Saturday, January 08, 2011

Roy Gaines' Excellent New Frontier Lover

Influenced by T-Bone Walker, Roy Gaines has a six-decade career as a blues guitarist and singer. He has done countless sessions with the likes of Bobby Bland, Junior Parker and Jimmy Rushing and recored a number of albums over the years. Roy just issued on his Black Gold label Tuxedo Blues which I will be addressing in the next few weeks. In 2000, Severn records issued New Frontier Lover. It was his last US issued recording until Tuxedo Blues. Gaines did subsequently have a CD issued on the Japanese P-Vine label, “Guitar Clashers from Gainesville, Tokyo,” with Japanese guitarist, Mitsuyoshi Azuma. The following review of New Frontier Lover appeared in the January-February 2001, Jazz & Blues Report (issue 249).

Roy Gaines’ latest, New Frontier Lover (Severn), is among the best of 2000. David Earl has put together a terrific band behind him including Steve Gomes on bass and Benji Porecki on keyboards and there are some nice horn parts on most tracks. Its a collection of new material, although one can hear echoes of some of the greats Gaines was a contemporary with and played with.

Many of the songs have memorable hooks and some of the catchphrases from the tunes will be lingering in your mind after you listen to this The title track is funky number where Gaines gets to boast about his prowess. It is followed up by my favorite track, The World’s Biggest Fool, a terrific slow blues suggestive of Guitar Slim’s Something to Remember You By, with the band sounding like Slim’s band on his Atlantic sessions. What’s the Reason is a nice shuffle with a latin tinge to it while Roy is in a T-Bone Walker vein on You Can’t Make Nobody Love You, although Gaines plays with a somewhat dirtier tone here than Walker.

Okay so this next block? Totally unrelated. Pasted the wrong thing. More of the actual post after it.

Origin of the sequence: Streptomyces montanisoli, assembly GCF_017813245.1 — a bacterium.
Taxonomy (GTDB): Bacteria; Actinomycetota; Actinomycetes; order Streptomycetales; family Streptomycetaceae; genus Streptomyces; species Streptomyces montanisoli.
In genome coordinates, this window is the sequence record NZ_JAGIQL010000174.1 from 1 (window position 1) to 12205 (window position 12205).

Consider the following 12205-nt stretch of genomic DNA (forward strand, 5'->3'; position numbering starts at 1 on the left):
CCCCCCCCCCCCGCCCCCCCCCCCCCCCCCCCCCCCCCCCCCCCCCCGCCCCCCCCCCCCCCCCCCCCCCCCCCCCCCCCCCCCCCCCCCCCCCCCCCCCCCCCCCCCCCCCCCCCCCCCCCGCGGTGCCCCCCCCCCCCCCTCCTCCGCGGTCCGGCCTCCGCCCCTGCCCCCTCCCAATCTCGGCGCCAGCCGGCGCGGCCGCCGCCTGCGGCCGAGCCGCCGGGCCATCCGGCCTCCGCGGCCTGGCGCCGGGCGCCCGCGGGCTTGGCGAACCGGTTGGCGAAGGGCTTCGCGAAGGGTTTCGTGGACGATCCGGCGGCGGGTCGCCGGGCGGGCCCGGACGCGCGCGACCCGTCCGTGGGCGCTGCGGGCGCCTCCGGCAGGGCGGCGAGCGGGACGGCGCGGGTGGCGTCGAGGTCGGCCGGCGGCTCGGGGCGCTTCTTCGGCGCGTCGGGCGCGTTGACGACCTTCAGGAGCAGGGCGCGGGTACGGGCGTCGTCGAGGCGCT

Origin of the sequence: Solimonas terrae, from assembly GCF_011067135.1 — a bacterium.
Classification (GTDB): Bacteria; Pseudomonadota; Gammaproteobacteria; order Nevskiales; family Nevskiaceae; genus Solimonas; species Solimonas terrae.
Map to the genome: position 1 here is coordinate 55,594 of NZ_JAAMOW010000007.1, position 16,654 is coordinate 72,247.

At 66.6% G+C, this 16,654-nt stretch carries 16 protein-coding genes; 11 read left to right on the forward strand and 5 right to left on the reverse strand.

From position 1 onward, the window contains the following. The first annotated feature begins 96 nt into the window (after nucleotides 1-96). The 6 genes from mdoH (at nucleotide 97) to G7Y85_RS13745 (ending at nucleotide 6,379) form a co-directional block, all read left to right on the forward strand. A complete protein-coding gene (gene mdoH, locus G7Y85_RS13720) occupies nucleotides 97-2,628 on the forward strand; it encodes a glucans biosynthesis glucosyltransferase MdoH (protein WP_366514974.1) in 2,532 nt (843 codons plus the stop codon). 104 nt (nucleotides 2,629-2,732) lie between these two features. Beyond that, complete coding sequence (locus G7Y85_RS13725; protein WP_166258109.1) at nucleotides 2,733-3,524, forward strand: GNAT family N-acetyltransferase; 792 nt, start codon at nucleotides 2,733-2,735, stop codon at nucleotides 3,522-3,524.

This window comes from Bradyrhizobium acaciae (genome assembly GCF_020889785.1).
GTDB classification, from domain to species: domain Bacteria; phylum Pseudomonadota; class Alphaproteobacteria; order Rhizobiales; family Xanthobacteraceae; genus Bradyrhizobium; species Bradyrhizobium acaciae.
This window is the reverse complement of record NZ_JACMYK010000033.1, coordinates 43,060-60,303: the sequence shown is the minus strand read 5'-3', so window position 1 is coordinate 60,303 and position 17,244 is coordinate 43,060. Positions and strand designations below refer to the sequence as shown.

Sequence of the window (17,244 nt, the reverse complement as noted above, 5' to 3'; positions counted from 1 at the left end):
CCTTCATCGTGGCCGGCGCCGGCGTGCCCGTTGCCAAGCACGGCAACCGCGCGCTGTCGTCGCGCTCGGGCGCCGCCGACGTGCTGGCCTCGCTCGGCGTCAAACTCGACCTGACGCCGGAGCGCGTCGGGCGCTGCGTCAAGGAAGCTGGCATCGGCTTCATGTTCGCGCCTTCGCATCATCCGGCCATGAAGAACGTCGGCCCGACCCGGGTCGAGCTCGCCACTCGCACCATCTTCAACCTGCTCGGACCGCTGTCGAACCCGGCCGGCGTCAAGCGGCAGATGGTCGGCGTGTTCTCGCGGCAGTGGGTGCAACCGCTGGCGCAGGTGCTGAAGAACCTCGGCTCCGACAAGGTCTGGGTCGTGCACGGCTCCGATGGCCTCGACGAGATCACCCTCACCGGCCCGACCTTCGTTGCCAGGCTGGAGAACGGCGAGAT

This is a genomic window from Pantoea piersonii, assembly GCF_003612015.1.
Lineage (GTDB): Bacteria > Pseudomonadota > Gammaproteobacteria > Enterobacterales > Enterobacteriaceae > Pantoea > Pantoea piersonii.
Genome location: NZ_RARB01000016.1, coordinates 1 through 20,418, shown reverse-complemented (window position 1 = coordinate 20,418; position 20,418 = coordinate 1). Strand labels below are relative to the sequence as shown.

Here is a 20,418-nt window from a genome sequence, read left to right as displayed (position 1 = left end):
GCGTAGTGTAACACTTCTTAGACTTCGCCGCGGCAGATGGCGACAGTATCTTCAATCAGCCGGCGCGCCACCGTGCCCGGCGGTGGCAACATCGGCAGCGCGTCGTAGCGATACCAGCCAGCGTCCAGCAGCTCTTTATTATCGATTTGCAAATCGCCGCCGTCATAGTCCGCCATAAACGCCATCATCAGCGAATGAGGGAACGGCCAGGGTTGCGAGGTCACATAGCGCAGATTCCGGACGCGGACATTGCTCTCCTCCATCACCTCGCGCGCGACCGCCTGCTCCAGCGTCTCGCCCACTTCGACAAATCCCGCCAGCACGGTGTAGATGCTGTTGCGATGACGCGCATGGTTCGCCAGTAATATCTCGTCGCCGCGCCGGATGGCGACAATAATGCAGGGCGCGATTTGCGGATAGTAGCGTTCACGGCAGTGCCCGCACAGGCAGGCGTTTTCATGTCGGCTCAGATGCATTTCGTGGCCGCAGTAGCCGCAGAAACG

Roy’s Theme is an instrumental evoking classic instrumental shuffles like Gatemouth Brown’s Okie Dokie Stomp, and Roy’s driving attack here compares favorably to the best of them. Hinds Ends & Elbows is another hook-laden song, with Gaines’ hot vocal and guitar evoking the memory of the late Johnny Copeland. Gaines also handles a medium tempo Chicago blues shuffle, My Woman, My Blacksnake and Me, with Steve Guyger adding his harp to the blues stew. Guyger is also present on the rollicking closing number, Roll Your Own Biscuits.

This release has been one I have been listening to constantly since I got the advance of it. I am not sure if it will be in the stores when you read this, but it is one that is sure to be on my best of 2000 list. Look for it.

This was on my Best of 2000 Blues list and the music holds up well a decade later. This should still be readily available. I received a review copy from Severn Records for the review.

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